1. Cynthia, although the replies might be rather obvious, I’d be interested to hear responses to what the poll revealed about what keeps them continuing to read as well.

        1. Linda, I tried to answer this, but I used links and I think that tripped the need for the comment to be moderated. So please check back in a few days after Kate has a chance to unlock it. I know she’s very busy traveling this week.

  5. Wow (every pun intended), great stuff here, Cynthia. I’m diving into two old manuscripts and they’re scaring me (mostly because they’re reading like crap ;)). Whenever stuff reads like crap, I know it’s because I haven’t internalized my characters, so I’m going to force myself to do this today and see where it takes me.

    Yay, for Teachers Write! #shouldalsobecalledWRITERSLEARN!

    1. I don’t know if this is true for you, Gae, but for me, one reason that plotting is scary is that it’s the place where I truly have to commit. And suddenly the book isn’t about every possibility I dreamed it would be, but it is only this book about this character and this moment of time and these events. That’s surprisingly hard. But after giving up what the book won’t be, it’s freeing, too. All those things that now maybe don’t belong can be in another book or maybe can be shaped better for this one.

      1. I was thinking about the process…when you say commit…I thought to myself when I was write about the character “why would anyone want to read about this?”. It makes me strongly consider how to hook the reader…just being reflective on the process…

        1. The plot makes it interesting and exciting and compelling, but I think it’s often the characters that we connect to. Many wonderful stories have rather basic plots. Look at the Frog and Toad books, for example. The plots are graceful in their simplicity. Frog and Toad want to stop eating cookies. Toad wants to go for a swim in his new bathing suit. Simple and yet, they speak to what it is to be human (or amphibian!). It’s the friendship between them and the characters themselves that take those simple plots to wonderful heights.

          So in my opinion, you hook the reader with a character they will care about because what that character wants inside speaks to something universal in all of us.

          And then an interesting world to live in, exciting developments, etc. But all that will feel hollow if we don’t first have a character who makes us care.

  6. Hi,
    It was funny how easy this came to me. My character, wants to be BRAVE, so she can save the lobsters that are trapped in the tank at her nana’s resturant. But there is just one obstacle she’s to little. So she is trying to find the courage each day as she talks to the lobsters….Sorry, true story! Ithink thats why it was easy.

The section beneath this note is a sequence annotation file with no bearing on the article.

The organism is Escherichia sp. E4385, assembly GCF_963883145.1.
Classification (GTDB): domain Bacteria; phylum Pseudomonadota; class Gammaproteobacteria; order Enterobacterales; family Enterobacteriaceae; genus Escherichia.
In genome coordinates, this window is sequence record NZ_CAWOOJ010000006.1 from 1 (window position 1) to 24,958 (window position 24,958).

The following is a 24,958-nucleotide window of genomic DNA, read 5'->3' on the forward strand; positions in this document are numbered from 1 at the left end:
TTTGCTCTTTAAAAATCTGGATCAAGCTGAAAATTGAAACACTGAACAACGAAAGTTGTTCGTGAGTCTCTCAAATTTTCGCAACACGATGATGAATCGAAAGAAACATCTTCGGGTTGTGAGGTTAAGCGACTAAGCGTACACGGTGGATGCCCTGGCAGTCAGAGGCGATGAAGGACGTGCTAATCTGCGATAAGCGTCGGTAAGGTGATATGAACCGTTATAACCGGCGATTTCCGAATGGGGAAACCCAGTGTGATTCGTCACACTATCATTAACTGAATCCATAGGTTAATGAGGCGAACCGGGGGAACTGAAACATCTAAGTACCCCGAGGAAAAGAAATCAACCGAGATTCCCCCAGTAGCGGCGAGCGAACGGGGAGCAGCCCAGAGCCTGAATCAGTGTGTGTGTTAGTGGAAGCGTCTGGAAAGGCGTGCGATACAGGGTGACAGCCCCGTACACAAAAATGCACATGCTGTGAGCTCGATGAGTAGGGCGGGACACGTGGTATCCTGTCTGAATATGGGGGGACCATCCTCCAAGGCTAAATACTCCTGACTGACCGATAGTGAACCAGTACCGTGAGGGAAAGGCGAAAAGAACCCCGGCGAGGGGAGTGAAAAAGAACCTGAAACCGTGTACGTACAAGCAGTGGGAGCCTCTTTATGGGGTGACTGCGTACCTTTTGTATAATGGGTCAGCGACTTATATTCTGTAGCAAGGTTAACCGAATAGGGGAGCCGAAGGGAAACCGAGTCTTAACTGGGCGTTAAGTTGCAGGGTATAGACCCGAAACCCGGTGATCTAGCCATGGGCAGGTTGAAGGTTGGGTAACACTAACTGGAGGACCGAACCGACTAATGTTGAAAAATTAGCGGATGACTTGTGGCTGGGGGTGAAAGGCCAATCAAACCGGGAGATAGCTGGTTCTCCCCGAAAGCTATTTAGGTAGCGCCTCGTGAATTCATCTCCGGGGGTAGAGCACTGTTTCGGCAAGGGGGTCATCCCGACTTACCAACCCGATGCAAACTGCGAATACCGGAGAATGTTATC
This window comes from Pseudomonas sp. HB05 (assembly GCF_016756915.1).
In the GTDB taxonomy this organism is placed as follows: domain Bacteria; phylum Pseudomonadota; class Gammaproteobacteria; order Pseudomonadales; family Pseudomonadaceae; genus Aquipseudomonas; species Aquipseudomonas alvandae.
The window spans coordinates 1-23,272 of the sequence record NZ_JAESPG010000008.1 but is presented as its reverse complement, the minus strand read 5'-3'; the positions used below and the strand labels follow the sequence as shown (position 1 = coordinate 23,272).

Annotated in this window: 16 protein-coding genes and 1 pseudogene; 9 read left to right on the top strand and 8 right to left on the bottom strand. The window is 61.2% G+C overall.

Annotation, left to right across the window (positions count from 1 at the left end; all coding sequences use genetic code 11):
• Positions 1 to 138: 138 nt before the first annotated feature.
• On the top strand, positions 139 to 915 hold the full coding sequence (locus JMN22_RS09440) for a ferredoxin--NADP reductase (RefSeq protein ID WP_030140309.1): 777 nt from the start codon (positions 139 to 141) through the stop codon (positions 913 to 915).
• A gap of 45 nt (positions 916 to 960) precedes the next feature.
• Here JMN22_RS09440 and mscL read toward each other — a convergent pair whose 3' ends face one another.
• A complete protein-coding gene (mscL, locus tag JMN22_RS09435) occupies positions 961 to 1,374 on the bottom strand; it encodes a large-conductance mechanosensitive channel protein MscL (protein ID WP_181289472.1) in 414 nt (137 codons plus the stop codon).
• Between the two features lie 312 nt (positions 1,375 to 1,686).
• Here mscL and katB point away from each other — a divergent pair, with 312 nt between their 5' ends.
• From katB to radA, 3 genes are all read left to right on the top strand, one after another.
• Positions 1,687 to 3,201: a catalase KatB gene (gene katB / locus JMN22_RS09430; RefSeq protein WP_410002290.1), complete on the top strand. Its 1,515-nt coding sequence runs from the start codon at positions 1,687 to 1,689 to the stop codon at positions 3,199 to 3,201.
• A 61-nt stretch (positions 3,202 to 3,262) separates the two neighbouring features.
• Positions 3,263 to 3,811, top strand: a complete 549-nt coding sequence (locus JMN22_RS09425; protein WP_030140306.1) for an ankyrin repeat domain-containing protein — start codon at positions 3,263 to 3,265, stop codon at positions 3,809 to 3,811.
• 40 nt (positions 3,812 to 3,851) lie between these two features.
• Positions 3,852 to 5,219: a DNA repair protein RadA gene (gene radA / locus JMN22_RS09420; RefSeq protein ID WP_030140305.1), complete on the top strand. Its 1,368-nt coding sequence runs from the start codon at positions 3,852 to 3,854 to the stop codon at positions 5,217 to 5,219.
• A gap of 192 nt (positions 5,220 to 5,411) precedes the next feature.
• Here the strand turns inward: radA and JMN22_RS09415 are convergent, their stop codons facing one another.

This is a really great lesson. This would be great to use with social and emotioanl developement. THANKS AGAIN

    1. Excellent! So she wants to save the lobsters from the tank, which is a fabulous concrete want. It’s very measurable, can be answered with a yes or no at the climax, and kids love animals so it’s also something that a child reader would buy into immediately.

      Now think about why freeing the lobsters is important to her, so important that it overrides her love for Nana. Because small kids do understand about people needing to make money to live, etc. So what’s her reason inside herself that makes freeing the lobsters so satisfying? Because she talks to them, she obviously relates strongly to them. Is there a way that she feels trapped, too? And letting them go feels like letting something in her life go, too? That’s where the character’s depth comes from.

      You have obvious conflict that Nana owns the store and therefore also owns the lobsters.

      Excellent, job! I live in Maine, so I see those tank lobsters all the time. And I have to admit I also feel sorry for them at times.

  7. This is such a great tool for writers of all ages.
    One of the things I like best about playing with this notion is how the various obstacles might actually shift the character’s initial want — or clarify a deeper need beneath it.
    Thanks for sharing this here, Cindy.

  8. Cynthia,
    Thank you very much for the mini-lesson and the excellent website. I will definitely be using it with my soon-to-be sixth grade writers. I have a four-day bell ringer schedule to start each language arts class. Day 1 and 3 is for read aloud, which I love, Day 2 is for reading skills, and Day 4 is writing. I will be incorporating this activity into my Day 4 plans. Unfortunately, due to the NYS language arts standards (writing narrative, descriptive, persuasive, and a research paper) we don’t have a ton of time for creative writing, so I use Day 4 for exactly that.

    I have been meaning to email you and thank you for contributing to a creative writing class that I taught to middle schoolers. We all read Rules together, and I picked it to show them the importance of developing strong characters and conflict, which we discussed, but we spent most of the time discussing the abstract wants of the characters (a BONUS:). I also used your “substitute activity” from Real Revision. This led to one of my language arts students asking me to include Touch Blue in the choices for literature circles. I now have a literature circle set of Touch Blue that I will be using for years, so another THANK YOU for that.